| Micro oxygenation
can help improve wines, especially when used in combination with toasted
||1. Stabilizes color.
|2. Allows control of O2 supplied
to the wine.
|3. Builds middle body.
||4. Minimizes vegetal character.
||5. Puts a wine into balance.
||6. Corrects slight sulfide problems.
||7. Reduces dependence on barrels for flavor and
Many winemakers are searching for
successful methods to minimize vegetal aromas and flavor characters in their
wines. The combined use of toasted oak and micro oxygenation does appear to
minimize vegetal characters.
Vegetal characters appear to be
due to the combination of three primary components: 1) isobutyl methoxy
pyrazine and related compounds (e.g. bell pepper aromas): 2) cis-3-hexenol and
related compounds (e.g. bright green, leafy aromas): and 3) sulfides, methyl
mercaptan and related compounds (e.g. asparagus aromas). Micro oxygenation
appears to affect two of the three components (sulfides and hexenols) through
oxidation to minimize their contribution to vegetal characters. It is difficult
to foresee a dramatic drop in the pyrazine component due to the components'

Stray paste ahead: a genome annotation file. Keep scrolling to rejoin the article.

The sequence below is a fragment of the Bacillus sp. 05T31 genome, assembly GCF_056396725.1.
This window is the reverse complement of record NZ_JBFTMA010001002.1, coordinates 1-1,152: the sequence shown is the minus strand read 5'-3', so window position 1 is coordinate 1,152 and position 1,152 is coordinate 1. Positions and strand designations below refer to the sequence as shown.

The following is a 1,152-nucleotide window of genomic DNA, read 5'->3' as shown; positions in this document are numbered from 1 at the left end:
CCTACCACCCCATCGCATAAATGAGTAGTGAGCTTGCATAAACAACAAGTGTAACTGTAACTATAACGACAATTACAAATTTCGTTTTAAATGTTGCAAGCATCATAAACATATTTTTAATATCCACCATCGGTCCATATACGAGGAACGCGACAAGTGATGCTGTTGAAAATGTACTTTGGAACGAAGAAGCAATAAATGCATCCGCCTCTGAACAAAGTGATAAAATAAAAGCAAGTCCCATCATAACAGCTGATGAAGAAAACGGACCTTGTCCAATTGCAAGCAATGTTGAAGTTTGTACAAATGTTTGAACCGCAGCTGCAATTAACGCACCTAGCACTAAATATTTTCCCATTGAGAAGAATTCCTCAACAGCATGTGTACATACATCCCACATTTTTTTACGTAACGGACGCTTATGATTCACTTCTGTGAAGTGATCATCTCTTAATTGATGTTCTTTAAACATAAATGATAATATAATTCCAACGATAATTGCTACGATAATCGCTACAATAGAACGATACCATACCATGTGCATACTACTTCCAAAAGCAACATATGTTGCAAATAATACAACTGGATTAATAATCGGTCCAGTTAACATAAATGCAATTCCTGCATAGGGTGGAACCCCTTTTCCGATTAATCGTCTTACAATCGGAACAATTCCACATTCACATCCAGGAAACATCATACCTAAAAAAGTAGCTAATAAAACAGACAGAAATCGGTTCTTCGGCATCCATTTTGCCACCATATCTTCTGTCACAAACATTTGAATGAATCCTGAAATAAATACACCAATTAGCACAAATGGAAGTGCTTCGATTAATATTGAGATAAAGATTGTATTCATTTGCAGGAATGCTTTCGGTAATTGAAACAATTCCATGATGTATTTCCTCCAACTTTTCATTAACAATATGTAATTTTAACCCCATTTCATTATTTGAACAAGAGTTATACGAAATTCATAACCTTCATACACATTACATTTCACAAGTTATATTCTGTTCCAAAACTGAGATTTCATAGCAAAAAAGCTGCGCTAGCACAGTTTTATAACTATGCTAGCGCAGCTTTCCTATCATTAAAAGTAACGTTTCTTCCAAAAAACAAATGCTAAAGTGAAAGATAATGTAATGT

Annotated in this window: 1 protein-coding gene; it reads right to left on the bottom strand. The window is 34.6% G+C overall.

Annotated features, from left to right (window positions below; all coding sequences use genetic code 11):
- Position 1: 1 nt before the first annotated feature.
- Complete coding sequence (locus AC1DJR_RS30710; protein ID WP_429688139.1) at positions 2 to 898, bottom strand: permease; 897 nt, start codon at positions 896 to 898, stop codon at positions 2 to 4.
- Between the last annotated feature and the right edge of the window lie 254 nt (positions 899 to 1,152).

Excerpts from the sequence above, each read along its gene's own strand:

stability and extremely low aroma threshold (in the low
Toasted oak used both in the fermentor and the tank
for flavoring and aging appears to provide aromas and flavors to help mask
vegetal characters. Toasted oak also provides compounds which will crosslink
tannins, just as micro oxygenation will provide acetaldehyde which will
crosslink tannins. The combination of these two sources of cross linkers should
push tannins to form different structures. This process is described in the
oxidative section. It may be possible that
these crosslinked tannins will form a different source of compounds to interact
with primary flavor compounds for that wine. Stronger or weaker interaction
with the compounds will change perceived aromas and flavors of the wine,
potentially explaining why we see less vegetal character in wines treated with
toasted oak and controlled oxygenation.